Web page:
The Encyclopedia Americana (1920)/Education, Engineering
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EDUCATION, Engineering. One of the most marked features of recent educational history is the increasing attention given to engineering education. Engineering has been defined as the direction and control of the forces of nature for the use and convenience of man; but until comparatively recently there was no systematic attempt to formulate the principles of engineering nor any organized effort to instruct beginners in these principles.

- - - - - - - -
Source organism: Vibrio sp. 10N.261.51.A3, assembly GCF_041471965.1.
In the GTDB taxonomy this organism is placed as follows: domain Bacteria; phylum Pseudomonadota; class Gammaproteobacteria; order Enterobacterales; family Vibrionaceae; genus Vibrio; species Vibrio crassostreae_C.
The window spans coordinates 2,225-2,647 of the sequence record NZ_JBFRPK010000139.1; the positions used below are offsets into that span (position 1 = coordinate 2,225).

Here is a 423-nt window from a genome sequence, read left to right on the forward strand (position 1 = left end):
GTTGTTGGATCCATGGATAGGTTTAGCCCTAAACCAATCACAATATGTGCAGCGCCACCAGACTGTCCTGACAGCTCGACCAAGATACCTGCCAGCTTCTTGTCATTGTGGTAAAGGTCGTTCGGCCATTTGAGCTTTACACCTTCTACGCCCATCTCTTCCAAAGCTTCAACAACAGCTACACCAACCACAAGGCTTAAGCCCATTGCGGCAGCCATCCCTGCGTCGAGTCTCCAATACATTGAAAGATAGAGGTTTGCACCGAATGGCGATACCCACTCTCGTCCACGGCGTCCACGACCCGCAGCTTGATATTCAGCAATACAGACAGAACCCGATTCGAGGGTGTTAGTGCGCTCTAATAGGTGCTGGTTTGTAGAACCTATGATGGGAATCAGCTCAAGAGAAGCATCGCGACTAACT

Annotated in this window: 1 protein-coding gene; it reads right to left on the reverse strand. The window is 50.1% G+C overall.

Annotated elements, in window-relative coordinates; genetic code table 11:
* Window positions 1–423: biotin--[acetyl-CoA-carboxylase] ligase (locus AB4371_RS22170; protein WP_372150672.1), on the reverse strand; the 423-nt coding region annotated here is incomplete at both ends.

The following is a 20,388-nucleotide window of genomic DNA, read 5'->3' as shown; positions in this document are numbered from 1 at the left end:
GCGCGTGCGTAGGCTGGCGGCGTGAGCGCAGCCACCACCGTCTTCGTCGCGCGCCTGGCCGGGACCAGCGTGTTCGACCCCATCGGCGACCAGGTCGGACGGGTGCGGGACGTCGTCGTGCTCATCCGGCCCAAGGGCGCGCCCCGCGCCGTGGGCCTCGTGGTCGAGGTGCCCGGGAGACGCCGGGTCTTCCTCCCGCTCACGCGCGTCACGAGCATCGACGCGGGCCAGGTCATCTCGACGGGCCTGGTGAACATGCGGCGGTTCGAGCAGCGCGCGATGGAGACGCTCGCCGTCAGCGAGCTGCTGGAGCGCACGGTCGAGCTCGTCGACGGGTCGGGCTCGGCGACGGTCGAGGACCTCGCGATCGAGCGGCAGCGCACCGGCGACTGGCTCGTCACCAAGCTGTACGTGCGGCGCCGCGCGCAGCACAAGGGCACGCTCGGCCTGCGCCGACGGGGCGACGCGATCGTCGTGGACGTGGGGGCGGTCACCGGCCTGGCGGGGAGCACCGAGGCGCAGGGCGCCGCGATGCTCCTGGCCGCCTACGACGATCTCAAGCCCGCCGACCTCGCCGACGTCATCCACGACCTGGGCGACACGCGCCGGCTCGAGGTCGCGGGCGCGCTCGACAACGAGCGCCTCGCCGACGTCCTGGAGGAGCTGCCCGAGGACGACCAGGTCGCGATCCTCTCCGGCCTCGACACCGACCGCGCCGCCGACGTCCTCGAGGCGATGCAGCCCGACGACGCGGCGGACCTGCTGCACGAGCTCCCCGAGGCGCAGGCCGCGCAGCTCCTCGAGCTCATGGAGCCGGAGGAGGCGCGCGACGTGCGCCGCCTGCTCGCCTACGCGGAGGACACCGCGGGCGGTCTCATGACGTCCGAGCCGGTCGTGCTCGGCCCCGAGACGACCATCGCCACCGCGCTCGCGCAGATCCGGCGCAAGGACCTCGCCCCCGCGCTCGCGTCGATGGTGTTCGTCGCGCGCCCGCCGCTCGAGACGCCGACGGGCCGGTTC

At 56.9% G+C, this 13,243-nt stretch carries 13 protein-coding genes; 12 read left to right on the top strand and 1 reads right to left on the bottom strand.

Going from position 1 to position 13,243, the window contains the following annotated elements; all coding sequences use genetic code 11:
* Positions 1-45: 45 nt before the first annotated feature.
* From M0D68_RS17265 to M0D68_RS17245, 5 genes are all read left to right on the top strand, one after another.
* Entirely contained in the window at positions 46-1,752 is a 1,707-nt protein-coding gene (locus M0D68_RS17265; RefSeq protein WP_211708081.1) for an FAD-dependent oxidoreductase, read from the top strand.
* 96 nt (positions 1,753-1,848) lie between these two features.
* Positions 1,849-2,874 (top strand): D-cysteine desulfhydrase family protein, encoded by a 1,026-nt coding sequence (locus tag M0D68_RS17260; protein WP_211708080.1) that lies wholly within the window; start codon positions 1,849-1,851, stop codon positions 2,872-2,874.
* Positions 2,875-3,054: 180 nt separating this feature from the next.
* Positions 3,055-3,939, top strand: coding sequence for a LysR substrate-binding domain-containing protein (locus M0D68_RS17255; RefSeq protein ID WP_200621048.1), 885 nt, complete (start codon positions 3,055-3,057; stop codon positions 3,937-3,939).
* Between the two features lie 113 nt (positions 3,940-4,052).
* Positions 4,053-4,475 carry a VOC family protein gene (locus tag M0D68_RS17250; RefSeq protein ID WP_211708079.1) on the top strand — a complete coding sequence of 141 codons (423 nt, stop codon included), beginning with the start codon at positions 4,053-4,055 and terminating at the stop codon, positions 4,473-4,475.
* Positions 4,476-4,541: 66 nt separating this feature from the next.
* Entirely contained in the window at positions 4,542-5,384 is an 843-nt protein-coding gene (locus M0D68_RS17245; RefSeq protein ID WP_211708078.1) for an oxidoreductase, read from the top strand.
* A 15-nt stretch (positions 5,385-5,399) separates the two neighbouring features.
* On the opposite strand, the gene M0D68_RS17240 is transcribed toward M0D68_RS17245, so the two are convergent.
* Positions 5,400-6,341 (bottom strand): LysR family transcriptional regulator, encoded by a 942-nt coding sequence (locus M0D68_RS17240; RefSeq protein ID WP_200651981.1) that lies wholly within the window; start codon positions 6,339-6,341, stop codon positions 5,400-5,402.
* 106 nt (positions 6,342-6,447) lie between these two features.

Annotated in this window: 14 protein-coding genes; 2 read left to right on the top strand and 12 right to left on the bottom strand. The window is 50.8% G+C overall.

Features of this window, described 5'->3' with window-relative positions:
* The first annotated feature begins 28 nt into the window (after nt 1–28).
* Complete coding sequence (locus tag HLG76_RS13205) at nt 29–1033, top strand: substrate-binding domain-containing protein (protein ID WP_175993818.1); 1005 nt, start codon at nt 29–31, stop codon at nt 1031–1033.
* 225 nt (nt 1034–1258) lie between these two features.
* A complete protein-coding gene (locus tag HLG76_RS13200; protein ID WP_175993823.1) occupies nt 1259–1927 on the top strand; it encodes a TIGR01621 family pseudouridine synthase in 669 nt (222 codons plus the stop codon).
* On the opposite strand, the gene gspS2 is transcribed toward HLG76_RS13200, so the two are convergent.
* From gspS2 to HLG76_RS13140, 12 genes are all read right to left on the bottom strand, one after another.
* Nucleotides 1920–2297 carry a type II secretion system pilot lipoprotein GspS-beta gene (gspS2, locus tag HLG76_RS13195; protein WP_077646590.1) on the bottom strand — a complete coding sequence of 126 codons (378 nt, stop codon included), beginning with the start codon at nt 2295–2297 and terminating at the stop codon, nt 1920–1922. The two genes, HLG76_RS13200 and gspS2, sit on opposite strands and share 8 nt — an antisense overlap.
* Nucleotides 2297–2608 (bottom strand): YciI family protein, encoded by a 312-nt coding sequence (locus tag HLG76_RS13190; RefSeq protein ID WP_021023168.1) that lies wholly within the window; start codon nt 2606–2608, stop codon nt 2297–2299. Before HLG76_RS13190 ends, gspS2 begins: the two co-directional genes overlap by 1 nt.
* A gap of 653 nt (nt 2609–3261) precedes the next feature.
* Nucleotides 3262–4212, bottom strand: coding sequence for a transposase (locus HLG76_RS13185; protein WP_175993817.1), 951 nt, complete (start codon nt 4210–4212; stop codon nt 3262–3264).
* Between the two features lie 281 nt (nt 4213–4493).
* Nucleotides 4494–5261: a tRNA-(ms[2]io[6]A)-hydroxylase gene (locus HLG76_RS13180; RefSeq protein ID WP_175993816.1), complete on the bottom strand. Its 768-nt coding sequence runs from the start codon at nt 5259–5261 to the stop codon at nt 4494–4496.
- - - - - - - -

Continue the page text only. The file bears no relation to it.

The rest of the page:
Engineering education, the application of the sciences to the needs of man, in this country has been a growth entirely within the past 100 years. At the beginning of the 19th century organized instruction in engineering was confined to two or three schools on the continent of Europe. The United States Military Academy was founded in 1802, and for about 30 years was the only organized agency for engineering education in America. For three-quarters of a century a surprising proportion of the graduates of this institution practised engineering in civil life, not because the education there given was what would now be called engineering instruction, but because it was the best preparation for engineering practice that could then be obtained. At Troy, N. Y., between 1825 and 1835 was established the first institution in the world for giving instruction in engineering not military. In the next 30 years only four engineering schools were founded, of which only two were really entitled to the name engineering. At the close of the Civil War the graduates of the engineering schools, exclusive of West Point, numbered less than 300.